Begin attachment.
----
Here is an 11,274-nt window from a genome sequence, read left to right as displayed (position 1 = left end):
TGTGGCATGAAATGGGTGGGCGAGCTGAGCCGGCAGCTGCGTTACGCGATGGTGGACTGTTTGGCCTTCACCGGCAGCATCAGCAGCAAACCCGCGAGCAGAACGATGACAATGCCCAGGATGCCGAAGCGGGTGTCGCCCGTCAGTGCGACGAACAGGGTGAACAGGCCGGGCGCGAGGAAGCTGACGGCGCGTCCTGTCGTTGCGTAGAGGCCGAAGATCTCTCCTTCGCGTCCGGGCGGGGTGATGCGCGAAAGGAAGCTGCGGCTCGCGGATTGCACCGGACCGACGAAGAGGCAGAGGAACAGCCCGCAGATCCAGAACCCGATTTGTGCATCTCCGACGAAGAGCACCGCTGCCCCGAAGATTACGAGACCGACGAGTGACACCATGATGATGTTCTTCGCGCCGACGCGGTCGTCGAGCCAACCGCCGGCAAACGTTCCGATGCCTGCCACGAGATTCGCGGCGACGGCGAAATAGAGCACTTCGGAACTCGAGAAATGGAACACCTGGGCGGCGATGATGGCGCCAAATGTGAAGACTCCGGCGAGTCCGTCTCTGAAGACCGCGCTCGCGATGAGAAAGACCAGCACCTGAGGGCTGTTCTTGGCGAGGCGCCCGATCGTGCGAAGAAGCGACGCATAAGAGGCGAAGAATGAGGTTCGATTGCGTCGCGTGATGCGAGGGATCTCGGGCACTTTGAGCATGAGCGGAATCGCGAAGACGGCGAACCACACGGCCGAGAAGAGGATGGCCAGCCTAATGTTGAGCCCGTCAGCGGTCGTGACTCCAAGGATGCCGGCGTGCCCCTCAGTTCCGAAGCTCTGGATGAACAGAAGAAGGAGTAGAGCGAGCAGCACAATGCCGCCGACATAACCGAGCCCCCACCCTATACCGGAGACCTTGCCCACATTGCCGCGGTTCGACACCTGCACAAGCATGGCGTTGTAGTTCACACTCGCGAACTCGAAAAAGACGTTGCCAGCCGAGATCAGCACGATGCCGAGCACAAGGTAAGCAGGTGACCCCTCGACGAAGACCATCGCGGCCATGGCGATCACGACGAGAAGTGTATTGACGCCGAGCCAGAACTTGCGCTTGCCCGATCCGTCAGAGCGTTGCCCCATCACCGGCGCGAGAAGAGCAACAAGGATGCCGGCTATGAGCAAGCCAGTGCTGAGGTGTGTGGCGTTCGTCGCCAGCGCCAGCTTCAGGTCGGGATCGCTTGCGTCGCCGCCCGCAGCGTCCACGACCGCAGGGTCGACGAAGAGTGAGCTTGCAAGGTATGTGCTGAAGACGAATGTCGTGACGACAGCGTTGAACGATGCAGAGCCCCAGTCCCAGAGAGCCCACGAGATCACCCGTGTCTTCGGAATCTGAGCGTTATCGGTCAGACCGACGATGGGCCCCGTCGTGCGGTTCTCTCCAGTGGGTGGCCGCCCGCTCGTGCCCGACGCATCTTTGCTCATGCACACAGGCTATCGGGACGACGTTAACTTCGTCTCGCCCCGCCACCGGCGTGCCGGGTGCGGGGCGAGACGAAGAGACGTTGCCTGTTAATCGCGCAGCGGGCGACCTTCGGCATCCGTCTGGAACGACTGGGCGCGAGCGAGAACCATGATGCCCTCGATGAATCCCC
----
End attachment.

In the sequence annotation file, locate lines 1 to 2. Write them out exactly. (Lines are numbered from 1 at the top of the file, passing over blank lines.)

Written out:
Here is an 11,274-nt window from a genome sequence, read left to right as displayed (position 1 = left end):
TGTGGCATGAAATGGGTGGGCGAGCTGAGCCGGCAGCTGCGTTACGCGATGGTGGACTGTTTGGCCTTCACCGGCAGCATCAGCAGCAAACCCGCGAGCAGAACGATGACAATGCCCAGGATGCCGAAGCGGGTGTCGCCCGTCAGTGCGACGAACAGGGTGAACAGGCCGGGCGCGAGGAAGCTGACGGCGCGTCCTGTCGTTGCGTAGAGGCCGAAGATCTCTCCTTCGCGTCCGGGCGGGGTGATGCGCGAAAGGAAGCTGCGGCTCGCGGATTGCACCGGACCGACGAAGAGGCAGAGGAACAGCCCGCAGATCCAGAACCCGATTTGTGCATCTCCGACGAAGAGCACCGCTGCCCCGAAGATTACGAGACCGACGAGTGACACCATGATGATGTTCTTCGCGCCGACGCGGTCGTCGAGCCAACCGCCGGCAAACGTTCCGATGCCTGCCACGAGATTCGCGGCGACGGCGAAATAGAGCACTTCGGAACTCGAGAAATGGAACACCTGGGCGGCGATGATGGCGCCAAATGTGAAGACTCCGGCGAGTCCGTCTCTGAAGACCGCGCTCGCGATGAGAAAGACCAGCACCTGAGGGCTGTTCTTGGCGAGGCGCCCGATCGTGCGAAGAAGCGACGCATAAGAGGCGAAGAATGAGGTTCGATTGCGTCGCGTGATGCGAGGGATCTCGGGCACTTTGAGCATGAGCGGAATCGCGAAGACGGCGAACCACACGGCCGAGAAGAGGATGGCCAGCCTAATGTTGAGCCCGTCAGCGGTCGTGACTCCAAGGATGCCGGCGTGCCCCTCAGTTCCGAAGCTCTGGATGAACAGAAGAAGGAGTAGAGCGAGCAGCACAATGCCGCCGACATAACCGAGCCCCCACCCTATACCGGAGACCTTGCCCACATTGCCGCGGTTCGACACCTGCACAAGCATGGCGTTGTAGTTCACACTCGCGAACTCGAAAAAGACGTTGCCAGCCGAGATCAGCACGATGCCGAGCACAAGGTAAGCAGGTGACCCCTCGACGAAGACCATCGCGGCCATGGCGATCACGACGAGAAGTGTATTGACGCCGAGCCAGAACTTGCGCTTGCCCGATCCGTCAGAGCGTTGCCCCATCACCGGCGCGAGAAGAGCAACAAGGATGCCGGCTATGAGCAAGCCAGTGCTGAGGTGTGTGGCGTTCGTCGCCAGCGCCAGCTTCAGGTCGGGATCGCTTGCGTCGCCGCCCGCAGCGTCCACGACCGCAGGGTCGACGAAGAGTGAGCTTGCAAGGTATGTGCTGAAGACGAATGTCGTGACGACAGCGTTGAACGATGCAGAGCCCCAGTCCCAGAGAGCCCACGAGATCACCCGTGTCTTCGGAATCTGAGCGTTATCGGTCAGACCGACGATGGGCCCCGTCGTGCGGTTCTCTCCAGTGGGTGGCCGCCCGCTCGTGCCCGACGCATCTTTGCTCATGCACACAGGCTATCGGGACGACGTTAACTTCGTCTCGCCCCGCCACCGGCGTGCCGGGTGCGGGGCGAGACGAAGAGACGTTGCCTGTTAATCGCGCAGCGGGCGACCTTCGGCATCCGTCTGGAACGACTGGGCGCGAGCGAGAACCATGATGCCCTCGATGAATCCCC